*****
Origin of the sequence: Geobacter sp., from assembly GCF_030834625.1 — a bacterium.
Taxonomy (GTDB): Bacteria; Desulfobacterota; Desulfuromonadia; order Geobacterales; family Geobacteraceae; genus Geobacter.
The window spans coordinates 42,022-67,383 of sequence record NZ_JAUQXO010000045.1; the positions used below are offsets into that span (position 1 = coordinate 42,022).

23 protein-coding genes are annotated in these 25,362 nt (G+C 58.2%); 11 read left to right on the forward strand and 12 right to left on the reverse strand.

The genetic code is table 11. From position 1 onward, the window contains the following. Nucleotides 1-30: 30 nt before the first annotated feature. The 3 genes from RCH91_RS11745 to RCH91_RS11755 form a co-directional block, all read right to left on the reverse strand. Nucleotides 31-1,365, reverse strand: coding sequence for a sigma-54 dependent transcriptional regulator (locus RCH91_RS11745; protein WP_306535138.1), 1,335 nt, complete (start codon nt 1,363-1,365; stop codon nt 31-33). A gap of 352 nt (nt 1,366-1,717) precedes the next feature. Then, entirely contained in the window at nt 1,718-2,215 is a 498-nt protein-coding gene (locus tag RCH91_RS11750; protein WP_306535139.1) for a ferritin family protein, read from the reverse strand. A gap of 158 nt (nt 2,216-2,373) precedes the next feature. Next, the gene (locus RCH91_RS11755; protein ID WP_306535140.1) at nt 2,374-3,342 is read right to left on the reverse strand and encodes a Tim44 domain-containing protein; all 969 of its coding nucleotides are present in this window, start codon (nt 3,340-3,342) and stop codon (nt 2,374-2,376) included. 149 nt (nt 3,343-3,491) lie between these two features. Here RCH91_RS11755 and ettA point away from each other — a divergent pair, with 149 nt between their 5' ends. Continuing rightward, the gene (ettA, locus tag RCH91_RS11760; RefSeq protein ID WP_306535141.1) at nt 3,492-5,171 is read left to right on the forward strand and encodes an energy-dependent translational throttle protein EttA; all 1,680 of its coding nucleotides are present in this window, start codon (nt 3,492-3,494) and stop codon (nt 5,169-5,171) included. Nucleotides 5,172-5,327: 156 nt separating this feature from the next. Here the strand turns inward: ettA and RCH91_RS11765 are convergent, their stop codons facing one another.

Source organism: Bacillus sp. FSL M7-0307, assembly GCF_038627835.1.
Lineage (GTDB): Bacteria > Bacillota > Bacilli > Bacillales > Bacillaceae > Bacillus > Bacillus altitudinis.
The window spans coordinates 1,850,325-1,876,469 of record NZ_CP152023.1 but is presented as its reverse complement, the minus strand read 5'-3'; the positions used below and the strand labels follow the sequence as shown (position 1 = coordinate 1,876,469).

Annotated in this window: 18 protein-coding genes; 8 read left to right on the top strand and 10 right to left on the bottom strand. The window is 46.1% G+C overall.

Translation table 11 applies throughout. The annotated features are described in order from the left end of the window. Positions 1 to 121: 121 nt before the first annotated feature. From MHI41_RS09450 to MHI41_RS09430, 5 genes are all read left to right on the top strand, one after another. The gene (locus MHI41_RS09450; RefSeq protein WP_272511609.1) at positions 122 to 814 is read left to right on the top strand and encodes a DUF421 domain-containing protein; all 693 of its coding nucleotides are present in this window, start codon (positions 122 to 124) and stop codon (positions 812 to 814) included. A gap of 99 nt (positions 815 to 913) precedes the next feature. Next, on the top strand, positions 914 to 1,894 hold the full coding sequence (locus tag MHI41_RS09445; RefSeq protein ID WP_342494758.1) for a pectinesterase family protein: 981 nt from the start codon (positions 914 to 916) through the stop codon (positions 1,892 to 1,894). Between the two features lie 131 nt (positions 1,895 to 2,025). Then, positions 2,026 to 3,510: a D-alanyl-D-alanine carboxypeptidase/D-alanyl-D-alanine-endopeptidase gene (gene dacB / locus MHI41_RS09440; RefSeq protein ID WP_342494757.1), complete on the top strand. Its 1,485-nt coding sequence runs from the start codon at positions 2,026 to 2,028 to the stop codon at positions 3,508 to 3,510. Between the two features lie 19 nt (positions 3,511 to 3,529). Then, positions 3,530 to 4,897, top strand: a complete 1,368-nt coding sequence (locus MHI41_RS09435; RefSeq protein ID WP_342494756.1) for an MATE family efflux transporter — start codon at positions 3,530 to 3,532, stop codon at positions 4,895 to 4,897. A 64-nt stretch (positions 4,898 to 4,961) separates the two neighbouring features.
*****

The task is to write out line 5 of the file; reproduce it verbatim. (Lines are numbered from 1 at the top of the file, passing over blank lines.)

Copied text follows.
The genetic code is table 11. From position 1 onward, the window contains the following. Nucleotides 1-30: 30 nt before the first annotated feature. The 3 genes from RCH91_RS11745 to RCH91_RS11755 form a co-directional block, all read right to left on the reverse strand. Nucleotides 31-1,365, reverse strand: coding sequence for a sigma-54 dependent transcriptional regulator (locus RCH91_RS11745; protein WP_306535138.1), 1,335 nt, complete (start codon nt 1,363-1,365; stop codon nt 31-33). A gap of 352 nt (nt 1,366-1,717) precedes the next feature. Then, entirely contained in the window at nt 1,718-2,215 is a 498-nt protein-coding gene (locus tag RCH91_RS11750; protein WP_306535139.1) for a ferritin family protein, read from the reverse strand. A gap of 158 nt (nt 2,216-2,373) precedes the next feature. Next, the gene (locus RCH91_RS11755; protein ID WP_306535140.1) at nt 2,374-3,342 is read right to left on the reverse strand and encodes a Tim44 domain-containing protein; all 969 of its coding nucleotides are present in this window, start codon (nt 3,340-3,342) and stop codon (nt 2,374-2,376) included. 149 nt (nt 3,343-3,491) lie between these two features. Here RCH91_RS11755 and ettA point away from each other — a divergent pair, with 149 nt between their 5' ends. Continuing rightward, the gene (ettA, locus tag RCH91_RS11760; RefSeq protein ID WP_306535141.1) at nt 3,492-5,171 is read left to right on the forward strand and encodes an energy-dependent translational throttle protein EttA; all 1,680 of its coding nucleotides are present in this window, start codon (nt 3,492-3,494) and stop codon (nt 5,169-5,171) included. Nucleotides 5,172-5,327: 156 nt separating this feature from the next. Here the strand turns inward: ettA and RCH91_RS11765 are convergent, their stop codons facing one another.